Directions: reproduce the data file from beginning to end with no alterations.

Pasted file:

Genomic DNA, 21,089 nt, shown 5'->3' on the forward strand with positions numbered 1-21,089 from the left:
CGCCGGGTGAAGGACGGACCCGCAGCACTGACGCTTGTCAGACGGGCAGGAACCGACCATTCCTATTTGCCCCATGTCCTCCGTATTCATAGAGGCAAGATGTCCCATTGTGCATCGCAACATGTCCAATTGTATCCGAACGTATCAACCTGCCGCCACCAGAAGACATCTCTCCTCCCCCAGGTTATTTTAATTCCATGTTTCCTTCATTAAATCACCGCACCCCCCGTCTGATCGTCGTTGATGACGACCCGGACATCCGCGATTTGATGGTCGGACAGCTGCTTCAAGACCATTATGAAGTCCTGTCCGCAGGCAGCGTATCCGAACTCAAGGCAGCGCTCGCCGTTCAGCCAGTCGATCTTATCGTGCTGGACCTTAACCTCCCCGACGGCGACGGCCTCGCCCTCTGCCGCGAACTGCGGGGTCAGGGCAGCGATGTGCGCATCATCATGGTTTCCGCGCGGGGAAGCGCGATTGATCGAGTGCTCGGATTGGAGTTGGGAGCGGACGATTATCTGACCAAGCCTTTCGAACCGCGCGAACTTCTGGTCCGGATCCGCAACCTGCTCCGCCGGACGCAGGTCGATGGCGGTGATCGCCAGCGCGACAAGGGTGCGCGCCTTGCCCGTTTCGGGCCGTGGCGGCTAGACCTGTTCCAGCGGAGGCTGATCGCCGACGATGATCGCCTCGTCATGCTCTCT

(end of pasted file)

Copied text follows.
Genomic DNA, 21,089 nt, shown 5'->3' on the forward strand with positions numbered 1-21,089 from the left:
CGCCGGGTGAAGGACGGACCCGCAGCACTGACGCTTGTCAGACGGGCAGGAACCGACCATTCCTATTTGCCCCATGTCCTCCGTATTCATAGAGGCAAGATGTCCCATTGTGCATCGCAACATGTCCAATTGTATCCGAACGTATCAACCTGCCGCCACCAGAAGACATCTCTCCTCCCCCAGGTTATTTTAATTCCATGTTTCCTTCATTAAATCACCGCACCCCCCGTCTGATCGTCGTTGATGACGACCCGGACATCCGCGATTTGATGGTCGGACAGCTGCTTCAAGACCATTATGAAGTCCTGTCCGCAGGCAGCGTATCCGAACTCAAGGCAGCGCTCGCCGTTCAGCCAGTCGATCTTATCGTGCTGGACCTTAACCTCCCCGACGGCGACGGCCTCGCCCTCTGCCGCGAACTGCGGGGTCAGGGCAGCGATGTGCGCATCATCATGGTTTCCGCGCGGGGAAGCGCGATTGATCGAGTGCTCGGATTGGAGTTGGGAGCGGACGATTATCTGACCAAGCCTTTCGAACCGCGCGAACTTCTGGTCCGGATCCGCAACCTGCTCCGCCGGACGCAGGTCGATGGCGGTGATCGCCAGCGCGACAAGGGTGCGCGCCTTGCCCGTTTCGGGCCGTGGCGGCTAGACCTGTTCCAGCGGAGGCTGATCGCCGACGATGATCGCCTCGTCATGCTCTCT